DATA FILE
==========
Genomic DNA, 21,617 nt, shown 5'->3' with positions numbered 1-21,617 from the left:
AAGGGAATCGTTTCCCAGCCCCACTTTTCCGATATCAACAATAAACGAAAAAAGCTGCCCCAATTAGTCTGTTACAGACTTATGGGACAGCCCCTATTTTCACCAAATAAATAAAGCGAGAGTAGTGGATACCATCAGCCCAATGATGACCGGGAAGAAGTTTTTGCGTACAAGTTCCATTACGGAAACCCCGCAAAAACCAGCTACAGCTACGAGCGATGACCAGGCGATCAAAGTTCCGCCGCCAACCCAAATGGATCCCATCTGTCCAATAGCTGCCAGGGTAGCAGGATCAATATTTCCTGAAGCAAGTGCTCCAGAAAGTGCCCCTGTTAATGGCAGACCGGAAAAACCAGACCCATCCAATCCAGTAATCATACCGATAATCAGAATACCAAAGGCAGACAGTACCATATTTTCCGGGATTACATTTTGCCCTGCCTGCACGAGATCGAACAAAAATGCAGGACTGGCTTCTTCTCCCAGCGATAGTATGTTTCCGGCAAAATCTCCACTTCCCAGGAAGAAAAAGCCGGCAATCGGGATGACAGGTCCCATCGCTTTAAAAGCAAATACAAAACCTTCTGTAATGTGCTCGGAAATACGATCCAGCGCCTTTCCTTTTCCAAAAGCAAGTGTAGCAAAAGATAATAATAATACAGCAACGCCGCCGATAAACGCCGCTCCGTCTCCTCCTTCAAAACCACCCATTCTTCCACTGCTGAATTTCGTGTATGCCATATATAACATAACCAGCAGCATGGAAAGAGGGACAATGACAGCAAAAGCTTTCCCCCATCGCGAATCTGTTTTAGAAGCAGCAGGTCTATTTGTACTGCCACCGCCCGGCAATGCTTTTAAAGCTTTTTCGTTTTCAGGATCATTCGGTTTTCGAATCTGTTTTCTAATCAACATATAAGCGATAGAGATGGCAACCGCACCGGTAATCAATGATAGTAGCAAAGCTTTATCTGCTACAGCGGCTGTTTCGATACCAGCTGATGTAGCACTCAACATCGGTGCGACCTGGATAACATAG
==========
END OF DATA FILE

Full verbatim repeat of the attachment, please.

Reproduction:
Genomic DNA, 21,617 nt, shown 5'->3' with positions numbered 1-21,617 from the left:
AAGGGAATCGTTTCCCAGCCCCACTTTTCCGATATCAACAATAAACGAAAAAAGCTGCCCCAATTAGTCTGTTACAGACTTATGGGACAGCCCCTATTTTCACCAAATAAATAAAGCGAGAGTAGTGGATACCATCAGCCCAATGATGACCGGGAAGAAGTTTTTGCGTACAAGTTCCATTACGGAAACCCCGCAAAAACCAGCTACAGCTACGAGCGATGACCAGGCGATCAAAGTTCCGCCGCCAACCCAAATGGATCCCATCTGTCCAATAGCTGCCAGGGTAGCAGGATCAATATTTCCTGAAGCAAGTGCTCCAGAAAGTGCCCCTGTTAATGGCAGACCGGAAAAACCAGACCCATCCAATCCAGTAATCATACCGATAATCAGAATACCAAAGGCAGACAGTACCATATTTTCCGGGATTACATTTTGCCCTGCCTGCACGAGATCGAACAAAAATGCAGGACTGGCTTCTTCTCCCAGCGATAGTATGTTTCCGGCAAAATCTCCACTTCCCAGGAAGAAAAAGCCGGCAATCGGGATGACAGGTCCCATCGCTTTAAAAGCAAATACAAAACCTTCTGTAATGTGCTCGGAAATACGATCCAGCGCCTTTCCTTTTCCAAAAGCAAGTGTAGCAAAAGATAATAATAATACAGCAACGCCGCCGATAAACGCCGCTCCGTCTCCTCCTTCAAAACCACCCATTCTTCCACTGCTGAATTTCGTGTATGCCATATATAACATAACCAGCAGCATGGAAAGAGGGACAATGACAGCAAAAGCTTTCCCCCATCGCGAATCTGTTTTAGAAGCAGCAGGTCTATTTGTACTGCCACCGCCCGGCAATGCTTTTAAAGCTTTTTCGTTTTCAGGATCATTCGGTTTTCGAATCTGTTTTCTAATCAACATATAAGCGATAGAGATGGCAACCGCACCGGTAATCAATGATAGTAGCAAAGCTTTATCTGCTACAGCGGCTGTTTCGATACCAGCTGATGTAGCACTCAACATCGGTGCGACCTGGATAACATAG